Mr. Tom Rogers and the students participating on the Southside Automated Machines (SAM) Team, received the Ibrahim Janajreh Young Innovator Program 2012 Award for their research, work and dedication to bringing Android Phone power to grades K-12. The research that started out using Android phones as “brains” for controlling various robots, has morphed into the much more sophisticated task of creating and designing applications for classroom use.
SAM Team Leader, and Southside High School AP Instructor, Tom Rogers explains, “the goal of the Android Smartphone Programming Project is to develop and migrate as many Android applications as possible for use in STEM (Science, Technology, Engineering and Mathematics) and Computer Science classrooms. Smart phones are versatile and cost-effective pieces of technology, and Android is the world’s most widely used smartphone platform. Smartphones contain numerous sensors and devices, that would cost more than the price of the phone to purchase separately, in a convenient hand-held package. “
Last year, the SAM team started working with the School of Computing at Clemson University, Dr. Brian Dean, and Dr. Dean’s PhD student, Matt Dabney. Together, the group formed the AndSAM Project. AndSAM builds on the highly successful foundation established by the SAM program in motivating and educating pre-college students computing disciplines. One of the project’s first accomplishments was to apply, and receive a 2012 Google RISE (Roots in Science and Engineering) Award. The RISE Awards are designed to promote and support STEM and Computer Science education initiatives. Award amounts range from $5,000 – $25,000 and are granted to organizations working with K-12 and university students world-wide.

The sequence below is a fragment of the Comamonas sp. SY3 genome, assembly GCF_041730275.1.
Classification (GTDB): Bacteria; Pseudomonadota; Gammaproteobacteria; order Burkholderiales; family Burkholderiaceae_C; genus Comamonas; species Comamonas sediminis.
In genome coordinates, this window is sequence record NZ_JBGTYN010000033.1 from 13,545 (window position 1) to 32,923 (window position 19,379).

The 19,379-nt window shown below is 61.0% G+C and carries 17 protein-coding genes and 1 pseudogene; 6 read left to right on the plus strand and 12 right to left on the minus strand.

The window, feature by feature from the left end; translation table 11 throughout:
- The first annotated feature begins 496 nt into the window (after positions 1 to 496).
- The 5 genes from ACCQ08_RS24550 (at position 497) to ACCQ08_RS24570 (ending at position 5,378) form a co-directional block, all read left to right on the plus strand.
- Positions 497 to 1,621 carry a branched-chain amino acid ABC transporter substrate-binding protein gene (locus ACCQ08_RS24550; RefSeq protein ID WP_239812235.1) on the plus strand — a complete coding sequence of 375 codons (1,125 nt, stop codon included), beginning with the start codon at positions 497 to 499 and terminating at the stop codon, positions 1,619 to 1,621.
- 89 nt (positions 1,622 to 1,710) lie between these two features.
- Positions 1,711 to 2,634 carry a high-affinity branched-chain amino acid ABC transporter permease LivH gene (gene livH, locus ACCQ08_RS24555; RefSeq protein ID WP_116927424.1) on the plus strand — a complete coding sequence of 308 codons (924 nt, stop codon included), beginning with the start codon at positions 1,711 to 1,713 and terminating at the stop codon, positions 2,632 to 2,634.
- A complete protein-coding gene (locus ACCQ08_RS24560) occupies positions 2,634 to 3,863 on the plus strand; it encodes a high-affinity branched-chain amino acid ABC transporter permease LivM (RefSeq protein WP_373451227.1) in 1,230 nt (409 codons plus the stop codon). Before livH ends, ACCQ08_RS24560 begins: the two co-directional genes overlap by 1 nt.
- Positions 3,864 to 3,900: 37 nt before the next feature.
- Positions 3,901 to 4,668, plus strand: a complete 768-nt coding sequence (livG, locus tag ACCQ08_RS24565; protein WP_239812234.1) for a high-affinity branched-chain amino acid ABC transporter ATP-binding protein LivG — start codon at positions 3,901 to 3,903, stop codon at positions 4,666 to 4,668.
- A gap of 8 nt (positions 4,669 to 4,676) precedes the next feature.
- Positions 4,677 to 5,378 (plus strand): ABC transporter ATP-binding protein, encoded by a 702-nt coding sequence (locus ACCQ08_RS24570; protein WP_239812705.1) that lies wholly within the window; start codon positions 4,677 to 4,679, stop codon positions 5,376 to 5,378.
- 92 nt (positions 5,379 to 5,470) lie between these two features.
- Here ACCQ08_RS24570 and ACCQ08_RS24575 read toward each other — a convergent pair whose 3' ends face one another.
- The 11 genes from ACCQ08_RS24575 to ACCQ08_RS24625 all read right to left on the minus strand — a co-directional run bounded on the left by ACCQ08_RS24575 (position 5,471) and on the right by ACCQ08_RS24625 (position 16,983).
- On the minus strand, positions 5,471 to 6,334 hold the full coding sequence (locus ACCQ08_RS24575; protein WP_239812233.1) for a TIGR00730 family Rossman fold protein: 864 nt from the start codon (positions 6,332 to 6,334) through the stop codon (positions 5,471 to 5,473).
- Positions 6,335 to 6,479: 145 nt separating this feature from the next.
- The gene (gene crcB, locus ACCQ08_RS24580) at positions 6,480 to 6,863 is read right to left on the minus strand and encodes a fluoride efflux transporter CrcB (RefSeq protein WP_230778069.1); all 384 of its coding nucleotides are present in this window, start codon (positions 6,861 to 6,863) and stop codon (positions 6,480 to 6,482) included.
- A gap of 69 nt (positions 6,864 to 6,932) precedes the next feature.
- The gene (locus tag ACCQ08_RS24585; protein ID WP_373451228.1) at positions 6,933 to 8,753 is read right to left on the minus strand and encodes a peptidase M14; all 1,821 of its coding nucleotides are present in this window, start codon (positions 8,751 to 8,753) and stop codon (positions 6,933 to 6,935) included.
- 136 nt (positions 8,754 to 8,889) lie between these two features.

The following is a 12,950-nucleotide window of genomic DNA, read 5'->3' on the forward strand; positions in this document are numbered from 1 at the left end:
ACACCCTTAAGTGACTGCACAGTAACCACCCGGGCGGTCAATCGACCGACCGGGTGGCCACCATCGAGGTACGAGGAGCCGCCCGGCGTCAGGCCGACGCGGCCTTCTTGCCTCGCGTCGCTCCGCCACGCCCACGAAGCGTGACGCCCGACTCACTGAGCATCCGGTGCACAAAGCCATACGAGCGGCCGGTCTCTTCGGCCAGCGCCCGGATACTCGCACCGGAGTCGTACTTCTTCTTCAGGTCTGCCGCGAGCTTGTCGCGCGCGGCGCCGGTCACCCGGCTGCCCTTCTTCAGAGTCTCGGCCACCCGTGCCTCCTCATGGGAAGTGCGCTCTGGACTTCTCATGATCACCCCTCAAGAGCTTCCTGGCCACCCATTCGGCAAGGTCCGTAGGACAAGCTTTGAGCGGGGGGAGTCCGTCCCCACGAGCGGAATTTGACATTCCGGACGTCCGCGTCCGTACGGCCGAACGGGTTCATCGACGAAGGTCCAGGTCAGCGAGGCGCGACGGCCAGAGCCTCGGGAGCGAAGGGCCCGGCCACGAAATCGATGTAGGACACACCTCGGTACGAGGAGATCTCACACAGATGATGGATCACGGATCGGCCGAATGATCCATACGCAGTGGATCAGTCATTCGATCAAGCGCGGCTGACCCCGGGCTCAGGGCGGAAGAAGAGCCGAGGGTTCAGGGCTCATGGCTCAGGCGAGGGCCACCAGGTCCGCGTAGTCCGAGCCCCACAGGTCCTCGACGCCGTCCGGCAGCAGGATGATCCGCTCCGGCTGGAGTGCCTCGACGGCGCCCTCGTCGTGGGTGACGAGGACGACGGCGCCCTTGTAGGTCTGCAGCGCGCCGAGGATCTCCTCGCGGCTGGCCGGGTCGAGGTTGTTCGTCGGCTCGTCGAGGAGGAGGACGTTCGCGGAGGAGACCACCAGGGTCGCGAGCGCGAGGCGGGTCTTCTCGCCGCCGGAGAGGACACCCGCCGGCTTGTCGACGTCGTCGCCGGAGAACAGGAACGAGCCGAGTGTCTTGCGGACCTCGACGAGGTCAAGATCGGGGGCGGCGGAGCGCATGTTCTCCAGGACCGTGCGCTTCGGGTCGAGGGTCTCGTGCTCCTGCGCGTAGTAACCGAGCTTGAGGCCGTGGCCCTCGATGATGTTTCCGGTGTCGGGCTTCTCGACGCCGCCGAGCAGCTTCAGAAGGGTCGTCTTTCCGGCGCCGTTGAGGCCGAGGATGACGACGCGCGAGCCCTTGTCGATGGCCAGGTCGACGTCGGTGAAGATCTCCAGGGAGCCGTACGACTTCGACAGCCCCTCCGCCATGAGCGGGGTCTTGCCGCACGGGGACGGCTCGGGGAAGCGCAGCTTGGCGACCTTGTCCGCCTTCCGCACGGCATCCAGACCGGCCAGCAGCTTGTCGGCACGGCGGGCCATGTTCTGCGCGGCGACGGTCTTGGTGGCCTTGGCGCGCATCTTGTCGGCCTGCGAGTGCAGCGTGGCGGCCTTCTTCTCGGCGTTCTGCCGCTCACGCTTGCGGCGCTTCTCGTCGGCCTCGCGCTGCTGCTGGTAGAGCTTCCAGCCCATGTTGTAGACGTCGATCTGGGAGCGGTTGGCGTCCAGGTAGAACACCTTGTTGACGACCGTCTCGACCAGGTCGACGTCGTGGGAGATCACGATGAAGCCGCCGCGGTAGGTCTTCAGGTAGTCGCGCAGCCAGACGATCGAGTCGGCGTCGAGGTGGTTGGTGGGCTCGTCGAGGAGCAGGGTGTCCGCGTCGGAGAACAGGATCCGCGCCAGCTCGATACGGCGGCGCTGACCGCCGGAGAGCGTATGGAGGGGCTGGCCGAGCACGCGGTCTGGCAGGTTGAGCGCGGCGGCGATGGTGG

The AndSAM Project was selected as one of 26 winners (out of 400 applications), and the group earned a cash amount of $15,000 to create and evaluate mobile phone applications for use in classrooms, and to design a mobile phone programming summer camp. The first Android Programming Camp was held in the summer of 2012, and students participated in GPS treasure hunts, performed voice modifications, made 3D photos, all with student programmed Android phones.
When asked to describe the SAM Team and AndSAM Program, Rogers says, “We’ve given students a lot of opportunity to simply play with various pieces of technology, which is first and foremost what we’re about. By playing with technology, the students learn about it and engage their imaginations”.